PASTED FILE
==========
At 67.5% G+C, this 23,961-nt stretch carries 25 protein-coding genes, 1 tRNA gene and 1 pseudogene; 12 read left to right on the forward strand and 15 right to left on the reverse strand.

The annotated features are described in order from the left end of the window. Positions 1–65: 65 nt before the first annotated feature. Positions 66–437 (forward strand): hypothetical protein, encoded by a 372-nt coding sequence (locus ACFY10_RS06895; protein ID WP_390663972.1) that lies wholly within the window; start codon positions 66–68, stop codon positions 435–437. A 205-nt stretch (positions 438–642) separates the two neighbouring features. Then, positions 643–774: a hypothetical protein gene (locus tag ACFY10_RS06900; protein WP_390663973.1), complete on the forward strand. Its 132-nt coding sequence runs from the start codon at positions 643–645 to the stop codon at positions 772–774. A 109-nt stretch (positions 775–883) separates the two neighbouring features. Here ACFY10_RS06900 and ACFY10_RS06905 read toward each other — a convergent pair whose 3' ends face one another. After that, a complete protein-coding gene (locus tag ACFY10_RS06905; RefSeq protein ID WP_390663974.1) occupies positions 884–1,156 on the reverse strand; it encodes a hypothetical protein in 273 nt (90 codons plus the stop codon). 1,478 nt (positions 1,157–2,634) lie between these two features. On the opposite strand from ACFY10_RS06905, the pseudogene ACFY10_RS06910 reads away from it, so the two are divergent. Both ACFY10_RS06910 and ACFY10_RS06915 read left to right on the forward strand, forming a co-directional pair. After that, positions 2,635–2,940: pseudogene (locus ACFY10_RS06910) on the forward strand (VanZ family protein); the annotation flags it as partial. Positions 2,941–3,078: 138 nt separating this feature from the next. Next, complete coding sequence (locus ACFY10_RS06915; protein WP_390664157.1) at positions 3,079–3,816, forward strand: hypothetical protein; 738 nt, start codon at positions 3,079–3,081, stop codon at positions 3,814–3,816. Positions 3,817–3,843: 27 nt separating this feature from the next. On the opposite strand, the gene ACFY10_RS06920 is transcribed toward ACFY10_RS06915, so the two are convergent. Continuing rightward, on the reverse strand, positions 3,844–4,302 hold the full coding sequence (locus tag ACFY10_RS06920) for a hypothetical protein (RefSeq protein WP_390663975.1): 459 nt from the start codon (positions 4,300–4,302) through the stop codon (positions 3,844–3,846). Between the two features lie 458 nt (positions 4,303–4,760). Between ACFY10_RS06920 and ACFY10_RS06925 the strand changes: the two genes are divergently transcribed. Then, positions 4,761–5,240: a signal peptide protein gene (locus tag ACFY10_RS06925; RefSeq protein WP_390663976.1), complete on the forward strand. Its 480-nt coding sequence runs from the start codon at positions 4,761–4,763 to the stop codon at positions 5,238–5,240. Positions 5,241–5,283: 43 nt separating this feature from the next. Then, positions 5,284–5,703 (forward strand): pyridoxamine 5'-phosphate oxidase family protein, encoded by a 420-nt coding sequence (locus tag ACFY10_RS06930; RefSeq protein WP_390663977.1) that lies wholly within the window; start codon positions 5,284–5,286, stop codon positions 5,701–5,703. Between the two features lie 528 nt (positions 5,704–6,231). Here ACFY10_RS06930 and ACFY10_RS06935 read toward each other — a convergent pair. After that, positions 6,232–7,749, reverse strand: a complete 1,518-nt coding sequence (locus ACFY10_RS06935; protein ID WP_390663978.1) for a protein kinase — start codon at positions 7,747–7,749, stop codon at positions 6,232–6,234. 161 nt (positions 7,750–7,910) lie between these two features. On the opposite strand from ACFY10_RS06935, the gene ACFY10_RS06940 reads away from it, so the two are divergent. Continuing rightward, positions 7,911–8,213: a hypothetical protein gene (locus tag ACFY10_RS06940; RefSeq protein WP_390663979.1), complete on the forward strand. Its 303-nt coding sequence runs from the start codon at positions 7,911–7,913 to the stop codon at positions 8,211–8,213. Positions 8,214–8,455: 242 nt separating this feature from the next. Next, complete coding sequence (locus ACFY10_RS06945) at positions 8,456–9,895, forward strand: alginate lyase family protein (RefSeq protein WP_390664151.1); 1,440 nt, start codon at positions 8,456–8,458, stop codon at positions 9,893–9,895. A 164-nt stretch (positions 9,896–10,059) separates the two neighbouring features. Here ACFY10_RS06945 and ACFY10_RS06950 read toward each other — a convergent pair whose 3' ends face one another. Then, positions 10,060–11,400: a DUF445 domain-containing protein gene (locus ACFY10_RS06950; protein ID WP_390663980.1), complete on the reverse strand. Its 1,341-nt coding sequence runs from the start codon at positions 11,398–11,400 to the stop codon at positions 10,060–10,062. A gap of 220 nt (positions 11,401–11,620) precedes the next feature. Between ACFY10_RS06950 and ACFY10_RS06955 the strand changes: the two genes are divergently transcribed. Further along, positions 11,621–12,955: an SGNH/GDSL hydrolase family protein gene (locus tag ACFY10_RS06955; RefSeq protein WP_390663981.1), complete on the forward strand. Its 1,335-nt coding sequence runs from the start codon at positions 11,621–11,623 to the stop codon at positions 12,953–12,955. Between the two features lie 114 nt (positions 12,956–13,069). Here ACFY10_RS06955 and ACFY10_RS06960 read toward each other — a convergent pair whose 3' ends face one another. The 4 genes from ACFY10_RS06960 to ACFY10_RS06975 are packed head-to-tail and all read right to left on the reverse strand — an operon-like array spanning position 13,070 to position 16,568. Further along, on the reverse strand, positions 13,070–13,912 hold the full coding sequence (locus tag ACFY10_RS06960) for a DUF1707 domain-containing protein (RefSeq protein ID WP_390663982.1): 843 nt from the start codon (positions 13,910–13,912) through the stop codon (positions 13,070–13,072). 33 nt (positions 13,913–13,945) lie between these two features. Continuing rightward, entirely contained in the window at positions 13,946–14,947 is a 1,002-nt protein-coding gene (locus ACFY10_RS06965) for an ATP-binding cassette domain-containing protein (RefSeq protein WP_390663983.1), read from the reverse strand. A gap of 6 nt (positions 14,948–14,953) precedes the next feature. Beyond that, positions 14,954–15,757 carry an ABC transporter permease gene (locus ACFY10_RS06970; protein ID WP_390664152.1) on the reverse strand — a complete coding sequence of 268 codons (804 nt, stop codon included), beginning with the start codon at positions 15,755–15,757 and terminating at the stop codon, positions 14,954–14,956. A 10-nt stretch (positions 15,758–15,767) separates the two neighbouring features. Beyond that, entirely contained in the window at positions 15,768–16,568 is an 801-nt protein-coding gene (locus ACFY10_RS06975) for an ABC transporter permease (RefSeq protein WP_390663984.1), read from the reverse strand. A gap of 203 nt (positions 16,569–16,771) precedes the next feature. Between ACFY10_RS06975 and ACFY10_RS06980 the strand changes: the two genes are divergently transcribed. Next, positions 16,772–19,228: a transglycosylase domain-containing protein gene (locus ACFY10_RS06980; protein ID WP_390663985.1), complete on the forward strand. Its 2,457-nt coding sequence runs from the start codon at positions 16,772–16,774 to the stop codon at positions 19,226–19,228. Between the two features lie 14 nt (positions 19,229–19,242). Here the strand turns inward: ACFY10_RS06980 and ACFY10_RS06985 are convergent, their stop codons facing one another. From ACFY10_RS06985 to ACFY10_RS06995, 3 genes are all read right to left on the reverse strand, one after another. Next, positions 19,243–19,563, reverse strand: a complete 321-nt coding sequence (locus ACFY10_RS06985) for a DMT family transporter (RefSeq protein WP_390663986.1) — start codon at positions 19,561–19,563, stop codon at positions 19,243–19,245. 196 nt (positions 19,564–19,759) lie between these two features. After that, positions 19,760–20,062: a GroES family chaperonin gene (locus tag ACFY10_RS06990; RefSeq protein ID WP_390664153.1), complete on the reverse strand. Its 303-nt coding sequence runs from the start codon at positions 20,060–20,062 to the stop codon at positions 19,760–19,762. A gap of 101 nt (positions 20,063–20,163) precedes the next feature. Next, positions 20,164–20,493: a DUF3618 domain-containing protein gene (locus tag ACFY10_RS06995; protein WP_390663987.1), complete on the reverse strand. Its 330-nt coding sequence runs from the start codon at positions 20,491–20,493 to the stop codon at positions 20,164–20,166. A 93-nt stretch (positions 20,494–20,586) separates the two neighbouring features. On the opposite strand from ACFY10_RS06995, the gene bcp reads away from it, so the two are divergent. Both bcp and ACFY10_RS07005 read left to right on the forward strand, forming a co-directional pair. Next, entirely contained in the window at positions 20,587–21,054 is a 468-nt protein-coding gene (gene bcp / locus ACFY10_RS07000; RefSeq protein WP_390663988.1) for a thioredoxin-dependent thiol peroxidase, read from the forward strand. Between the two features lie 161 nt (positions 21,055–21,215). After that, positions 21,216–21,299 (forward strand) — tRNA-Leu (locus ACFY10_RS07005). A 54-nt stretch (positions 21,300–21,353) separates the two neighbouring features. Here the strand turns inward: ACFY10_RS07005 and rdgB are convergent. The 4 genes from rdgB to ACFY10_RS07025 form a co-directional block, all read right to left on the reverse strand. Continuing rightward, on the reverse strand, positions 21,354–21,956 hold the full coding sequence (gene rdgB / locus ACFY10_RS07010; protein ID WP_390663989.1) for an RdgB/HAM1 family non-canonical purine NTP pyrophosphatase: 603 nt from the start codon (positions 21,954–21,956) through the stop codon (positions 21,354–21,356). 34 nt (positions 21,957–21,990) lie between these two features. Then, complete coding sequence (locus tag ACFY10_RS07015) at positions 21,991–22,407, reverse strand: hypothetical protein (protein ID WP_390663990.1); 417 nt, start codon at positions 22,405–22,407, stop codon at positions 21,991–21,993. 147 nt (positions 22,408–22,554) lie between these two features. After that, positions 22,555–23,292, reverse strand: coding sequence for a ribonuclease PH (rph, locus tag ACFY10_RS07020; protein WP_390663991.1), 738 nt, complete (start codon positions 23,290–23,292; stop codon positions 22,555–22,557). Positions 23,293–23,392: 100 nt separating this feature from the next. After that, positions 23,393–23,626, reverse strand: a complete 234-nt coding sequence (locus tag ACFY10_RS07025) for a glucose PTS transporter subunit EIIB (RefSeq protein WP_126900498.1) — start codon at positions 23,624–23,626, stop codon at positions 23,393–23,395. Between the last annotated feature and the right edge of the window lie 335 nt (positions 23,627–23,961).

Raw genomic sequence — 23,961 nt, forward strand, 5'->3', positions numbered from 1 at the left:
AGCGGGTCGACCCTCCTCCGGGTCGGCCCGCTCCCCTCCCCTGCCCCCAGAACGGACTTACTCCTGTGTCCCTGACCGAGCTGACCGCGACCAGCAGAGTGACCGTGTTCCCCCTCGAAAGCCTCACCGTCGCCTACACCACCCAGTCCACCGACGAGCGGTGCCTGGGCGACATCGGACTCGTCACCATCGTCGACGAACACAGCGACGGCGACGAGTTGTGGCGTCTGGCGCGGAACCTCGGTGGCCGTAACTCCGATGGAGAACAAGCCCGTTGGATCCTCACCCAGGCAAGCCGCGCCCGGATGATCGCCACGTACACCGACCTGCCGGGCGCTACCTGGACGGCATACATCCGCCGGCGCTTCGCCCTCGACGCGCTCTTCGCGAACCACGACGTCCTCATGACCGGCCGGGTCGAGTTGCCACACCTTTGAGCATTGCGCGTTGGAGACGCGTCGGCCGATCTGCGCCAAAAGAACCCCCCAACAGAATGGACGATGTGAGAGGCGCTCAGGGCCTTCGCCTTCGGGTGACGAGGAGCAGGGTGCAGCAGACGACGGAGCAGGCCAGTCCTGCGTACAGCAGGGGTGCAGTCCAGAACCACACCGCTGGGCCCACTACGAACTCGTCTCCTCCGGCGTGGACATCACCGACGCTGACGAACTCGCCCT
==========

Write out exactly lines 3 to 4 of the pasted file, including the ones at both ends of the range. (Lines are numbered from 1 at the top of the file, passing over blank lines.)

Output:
Raw genomic sequence — 23,961 nt, forward strand, 5'->3', positions numbered from 1 at the left:
AGCGGGTCGACCCTCCTCCGGGTCGGCCCGCTCCCCTCCCCTGCCCCCAGAACGGACTTACTCCTGTGTCCCTGACCGAGCTGACCGCGACCAGCAGAGTGACCGTGTTCCCCCTCGAAAGCCTCACCGTCGCCTACACCACCCAGTCCACCGACGAGCGGTGCCTGGGCGACATCGGACTCGTCACCATCGTCGACGAACACAGCGACGGCGACGAGTTGTGGCGTCTGGCGCGGAACCTCGGTGGCCGTAACTCCGATGGAGAACAAGCCCGTTGGATCCTCACCCAGGCAAGCCGCGCCCGGATGATCGCCACGTACACCGACCTGCCGGGCGCTACCTGGACGGCATACATCCGCCGGCGCTTCGCCCTCGACGCGCTCTTCGCGAACCACGACGTCCTCATGACCGGCCGGGTCGAGTTGCCACACCTTTGAGCATTGCGCGTTGGAGACGCGTCGGCCGATCTGCGCCAAAAGAACCCCCCAACAGAATGGACGATGTGAGAGGCGCTCAGGGCCTTCGCCTTCGGGTGACGAGGAGCAGGGTGCAGCAGACGACGGAGCAGGCCAGTCCTGCGTACAGCAGGGGTGCAGTCCAGAACCACACCGCTGGGCCCACTACGAACTCGTCTCCTCCGGCGTGGACATCACCGACGCTGACGAACTCGCCCT